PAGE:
Third visit (6 months): RMHX. BP 124/66 mmHg, pulse 80 BPM. Pt was ASX. The extra-oral opening appeared to be healing with slight dimpling of the skin (Figure 14.4). Local anesthesia of 3.6 mL of 2% lido with 1:100,000 epi for IANB was administered. RDI was performed. Access preparation was performed. Non-setting Ca(OH)2 was almost gone. After a rinse with NaOCl, WL was checked. After recapitulation, a final passive ultrasonic rinse was administered: 6% NaOCl, 17% EDTA, saline and then 2% chlorhexidine. Canals were dried with paper points. Cold lateral compaction technique was performed. AH Plus® Root Canal Sealer (Dentsply Sirona, Konstanz, Germany) was applied. Master cones sizes #35, .06 taper were fit in the four canals (Figure 14.3B). Finger spreader size #30, .02 taper was used for compaction. Accessory cones were placed sequentially untill the canals were fully obturated (Figure 14.3C). Pulp chamber was cleaned with alcohol-moistened cotton pellet. Access cavity was closed with Cavit™ (3M, Two Harbors, MN, USA) and RMGI. Occlusion was checked (light contact with the opposing teeth). The Pt was scheduled for follow-up, and POI were given.

Photo showing Extraoral image of heeling of sinus tract.

Figure 14.4 Extraoral image showing the sinus tract was healed with slight dimpling.

Working length, apical size, and obturation technique

Canal Working Length Apical Size, Taper Obturation Materials and Techniques
MB 19.0 mm 35, .06
  • GP and AH Plus® Sealer, Cold lateral compaction
  • GP and AH Plus® Sealer, Cold lateral compaction
  • GP and AH Plus® Sealer, Cold lateral compaction
  • GP and AH Plus® Sealer, Cold lateral compaction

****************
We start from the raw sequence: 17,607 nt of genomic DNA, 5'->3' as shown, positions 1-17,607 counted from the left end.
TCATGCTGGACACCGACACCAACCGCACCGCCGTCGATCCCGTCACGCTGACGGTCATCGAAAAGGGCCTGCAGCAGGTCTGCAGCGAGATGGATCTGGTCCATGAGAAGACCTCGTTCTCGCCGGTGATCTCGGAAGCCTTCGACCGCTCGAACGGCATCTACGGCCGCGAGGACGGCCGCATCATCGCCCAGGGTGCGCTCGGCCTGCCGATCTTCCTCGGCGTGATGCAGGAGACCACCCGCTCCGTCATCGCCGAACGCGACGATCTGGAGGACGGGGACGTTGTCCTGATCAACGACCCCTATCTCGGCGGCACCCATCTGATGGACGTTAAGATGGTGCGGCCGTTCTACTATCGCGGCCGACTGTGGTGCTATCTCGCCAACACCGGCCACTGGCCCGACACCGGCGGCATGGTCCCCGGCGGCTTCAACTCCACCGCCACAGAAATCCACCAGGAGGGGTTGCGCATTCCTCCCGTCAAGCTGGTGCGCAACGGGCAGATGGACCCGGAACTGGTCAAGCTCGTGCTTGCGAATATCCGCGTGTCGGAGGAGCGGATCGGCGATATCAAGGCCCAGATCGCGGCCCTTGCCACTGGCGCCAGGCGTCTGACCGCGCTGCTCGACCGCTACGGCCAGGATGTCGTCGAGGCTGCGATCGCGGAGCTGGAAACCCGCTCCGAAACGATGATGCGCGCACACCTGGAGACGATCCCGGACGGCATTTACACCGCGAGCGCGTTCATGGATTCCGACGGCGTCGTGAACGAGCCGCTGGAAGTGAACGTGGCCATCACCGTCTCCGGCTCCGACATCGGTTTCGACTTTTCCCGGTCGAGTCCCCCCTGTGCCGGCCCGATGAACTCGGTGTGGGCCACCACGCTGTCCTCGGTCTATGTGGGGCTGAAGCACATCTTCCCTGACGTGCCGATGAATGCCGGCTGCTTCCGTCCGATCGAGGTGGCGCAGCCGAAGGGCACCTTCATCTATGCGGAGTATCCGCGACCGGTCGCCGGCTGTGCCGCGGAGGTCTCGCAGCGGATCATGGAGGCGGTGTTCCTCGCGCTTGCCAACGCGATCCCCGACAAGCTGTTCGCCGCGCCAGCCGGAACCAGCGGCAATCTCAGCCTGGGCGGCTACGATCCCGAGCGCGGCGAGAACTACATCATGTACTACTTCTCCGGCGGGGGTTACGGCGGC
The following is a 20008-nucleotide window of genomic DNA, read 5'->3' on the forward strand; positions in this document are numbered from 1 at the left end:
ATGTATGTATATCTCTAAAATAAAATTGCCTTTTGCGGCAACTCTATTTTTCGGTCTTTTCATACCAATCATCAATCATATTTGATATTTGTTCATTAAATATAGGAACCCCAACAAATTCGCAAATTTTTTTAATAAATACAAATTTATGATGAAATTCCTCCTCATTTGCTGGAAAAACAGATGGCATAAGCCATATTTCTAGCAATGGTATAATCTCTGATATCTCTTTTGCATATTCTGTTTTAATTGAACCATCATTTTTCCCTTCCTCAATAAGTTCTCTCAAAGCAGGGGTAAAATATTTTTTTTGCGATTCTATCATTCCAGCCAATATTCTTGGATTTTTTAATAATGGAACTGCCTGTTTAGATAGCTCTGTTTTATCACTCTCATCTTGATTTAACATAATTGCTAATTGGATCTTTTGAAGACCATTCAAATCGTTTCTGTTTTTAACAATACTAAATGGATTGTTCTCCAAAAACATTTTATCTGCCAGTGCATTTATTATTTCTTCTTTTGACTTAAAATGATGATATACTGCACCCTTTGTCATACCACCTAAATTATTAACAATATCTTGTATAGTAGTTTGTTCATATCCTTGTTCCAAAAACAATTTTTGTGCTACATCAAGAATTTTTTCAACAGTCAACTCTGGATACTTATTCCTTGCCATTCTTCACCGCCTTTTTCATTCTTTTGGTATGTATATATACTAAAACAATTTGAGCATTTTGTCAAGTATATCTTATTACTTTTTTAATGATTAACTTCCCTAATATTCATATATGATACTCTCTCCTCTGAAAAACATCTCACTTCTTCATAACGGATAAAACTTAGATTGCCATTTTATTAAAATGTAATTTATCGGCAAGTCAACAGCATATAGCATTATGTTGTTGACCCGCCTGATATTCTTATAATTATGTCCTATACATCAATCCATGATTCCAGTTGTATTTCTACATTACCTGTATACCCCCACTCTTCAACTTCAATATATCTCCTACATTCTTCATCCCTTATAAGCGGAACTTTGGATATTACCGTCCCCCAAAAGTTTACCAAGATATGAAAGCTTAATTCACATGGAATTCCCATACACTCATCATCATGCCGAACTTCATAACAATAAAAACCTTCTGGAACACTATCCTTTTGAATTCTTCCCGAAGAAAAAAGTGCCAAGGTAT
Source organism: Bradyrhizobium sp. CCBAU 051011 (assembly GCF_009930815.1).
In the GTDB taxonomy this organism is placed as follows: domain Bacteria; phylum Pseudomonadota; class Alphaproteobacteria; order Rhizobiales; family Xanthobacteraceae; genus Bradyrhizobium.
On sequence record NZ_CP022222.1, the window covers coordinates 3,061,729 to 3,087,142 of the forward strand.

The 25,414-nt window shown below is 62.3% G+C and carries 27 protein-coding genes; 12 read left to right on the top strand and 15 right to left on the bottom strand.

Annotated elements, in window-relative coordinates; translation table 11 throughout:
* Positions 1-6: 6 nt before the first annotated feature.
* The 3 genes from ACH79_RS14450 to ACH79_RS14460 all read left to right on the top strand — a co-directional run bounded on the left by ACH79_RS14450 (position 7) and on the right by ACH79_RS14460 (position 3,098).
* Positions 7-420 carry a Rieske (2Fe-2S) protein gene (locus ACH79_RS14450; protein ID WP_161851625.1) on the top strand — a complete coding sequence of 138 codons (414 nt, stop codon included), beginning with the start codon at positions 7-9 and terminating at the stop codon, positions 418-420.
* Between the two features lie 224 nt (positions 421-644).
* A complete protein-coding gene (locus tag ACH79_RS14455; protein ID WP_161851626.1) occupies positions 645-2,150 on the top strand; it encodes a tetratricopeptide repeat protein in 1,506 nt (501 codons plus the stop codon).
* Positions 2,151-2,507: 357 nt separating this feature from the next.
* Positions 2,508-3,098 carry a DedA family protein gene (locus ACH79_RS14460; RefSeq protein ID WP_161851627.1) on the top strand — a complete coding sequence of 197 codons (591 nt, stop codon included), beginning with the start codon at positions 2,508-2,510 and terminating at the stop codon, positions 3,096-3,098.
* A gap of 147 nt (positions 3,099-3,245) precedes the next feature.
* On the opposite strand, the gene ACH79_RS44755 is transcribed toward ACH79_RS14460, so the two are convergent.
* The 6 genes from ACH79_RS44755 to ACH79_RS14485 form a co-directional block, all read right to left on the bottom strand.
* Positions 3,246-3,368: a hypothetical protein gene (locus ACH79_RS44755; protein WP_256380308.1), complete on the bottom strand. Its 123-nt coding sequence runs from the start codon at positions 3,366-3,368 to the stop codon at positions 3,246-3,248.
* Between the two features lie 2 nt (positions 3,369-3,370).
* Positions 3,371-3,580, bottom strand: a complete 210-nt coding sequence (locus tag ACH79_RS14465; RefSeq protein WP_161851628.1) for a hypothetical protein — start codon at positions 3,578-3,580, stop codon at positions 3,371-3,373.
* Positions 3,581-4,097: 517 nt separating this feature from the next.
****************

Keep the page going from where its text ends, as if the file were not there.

ML 19.0 mm 35, .06
DB 20.0 mm 35, .06
DL 20.0 mm 35, .06

Postoperative Evaluation

Fourth visit (3-month follow-up): The Pt was ASX and comfortable. Clinical examination revealed no signs of apical infection; the tooth was non-tender to percussion and there was no apical erythema, tenderness, or discharge. Radiographic examination showed considerable osseous healing around the M root except the apical area (Figure 14.5A).

Illustration of Recall radiographs after 3-month interval.; Illustration of Recall radiographs after 8-month interval.; Illustration of Recall radiographs after 12-month interval.; Illustration of Recall radiographs after 14-month interval.

Figure 14.5 Recall radiographs after 3 months (A), 8 months (B), 12 months (C), and 14 months (D) intervals.

The Pt failed to attend the six months postoperative evaluation.

Fifth visit (8-month follow-up): The Pt was ASX and comfortable. PA radiograph showed partial resolution of the periapical radiolucency (PARL) (Figure 14.5B).

Sixth visit (1-year follow-up): The Pt was ASX and comfortable. PA radiograph showed more resolution of the PARL. The RMGI was replaced with composite filling (Filtek™ Bulk Fill, 3M ESPE, Two Harbors, MN, USA) (Figure 14.5C).

Seventh visit (14-month follow-up): The Pt was ASX and comfortable. Adequate healing of the PA area with radiographic signs of reactive ostitis and traceable lamina dura was noted (Figure 14.5D).


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Jan 14, 2018 | Posted by in Endodontics | Comments Off on Non-surgical Root Canal Treatment Case VIII: Mandibular Molar